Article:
I never make DD practice, just tell her if I notice she hasn't for a few days that if she doesn't practice between lessons I won't be paying for any more lessons, and that is all the motivation she needs - she doesn't practice every day, but probably does half an hour or more about 3 times a week, up in her room, and comes down to play me pieces she's got the hang of! Its all very well doing that with €6 a time pay as you go lessons though...
I will do the 3 pay as you go drum lessons for DS and see if he practices in between I think... The price and the year contract make the decision so hard, but it is very useful to know half an hour is standard lesson length and enough to progress well if there is the motivation.
Make sure DS knows that the practise is a requirement of having lessons, and sit with him to do it. He is too young to be able to remember exactly what to practise off his own bat, and there's a difference between practising and messing around on the instrument. I always tell my students that there is time for both.
Sit with him to do it doesn't fill me with hope, as I also have a very full on toddler (I can sit there - but without the toddler isn't going to happen Monday to Friday, as DH gets home in time for dinner and kids bedtime and not much else), and there is also a lot of homework needing supervision here (half day school, a lot of homework from day 1) which is one reason I don't want to be forcing music practice down their throats too. A condition of DD learning the recorder was that I wouldn't have to listen to her practice until she could play any particular song without me having to cover my ears and she has done well with that somewhat reverse psychology motivation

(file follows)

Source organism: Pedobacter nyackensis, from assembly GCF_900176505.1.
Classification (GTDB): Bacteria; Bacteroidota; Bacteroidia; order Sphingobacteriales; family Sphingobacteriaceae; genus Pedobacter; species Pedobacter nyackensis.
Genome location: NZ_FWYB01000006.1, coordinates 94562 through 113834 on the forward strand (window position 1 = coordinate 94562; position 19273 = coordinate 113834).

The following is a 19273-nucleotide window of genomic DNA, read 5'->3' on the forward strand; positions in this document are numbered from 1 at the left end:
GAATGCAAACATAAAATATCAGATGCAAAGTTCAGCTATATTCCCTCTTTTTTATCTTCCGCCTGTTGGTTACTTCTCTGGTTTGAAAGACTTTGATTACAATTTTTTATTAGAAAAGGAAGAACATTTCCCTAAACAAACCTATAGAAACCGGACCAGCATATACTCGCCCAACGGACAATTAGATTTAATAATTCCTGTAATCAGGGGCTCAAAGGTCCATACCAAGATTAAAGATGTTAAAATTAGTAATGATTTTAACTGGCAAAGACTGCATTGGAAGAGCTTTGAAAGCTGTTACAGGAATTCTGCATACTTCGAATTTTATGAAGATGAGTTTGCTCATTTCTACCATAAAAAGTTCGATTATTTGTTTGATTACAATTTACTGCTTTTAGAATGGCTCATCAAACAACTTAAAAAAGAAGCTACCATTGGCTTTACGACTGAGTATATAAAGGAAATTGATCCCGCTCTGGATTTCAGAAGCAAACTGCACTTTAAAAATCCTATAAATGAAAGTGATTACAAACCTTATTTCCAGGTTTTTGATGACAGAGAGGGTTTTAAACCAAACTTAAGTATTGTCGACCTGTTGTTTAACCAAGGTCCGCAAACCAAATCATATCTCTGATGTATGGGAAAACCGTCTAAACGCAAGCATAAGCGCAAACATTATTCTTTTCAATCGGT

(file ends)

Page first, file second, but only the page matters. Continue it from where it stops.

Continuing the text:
He is also complaining that his drum "module" isn't like the acoustic set the music teacher has so he won't be able to practice properly... I am becoming increasingly dubious about this being a wise thing to do with €800...
Does he have a digital kit? There are advantages to that - e.g. headphones - that mean he can play without annoying you ;-). Explain that to him, and that he will still be able to do everything properly. It's like having a digital piano vs an acoustic one, or an electric guitar. He should get that.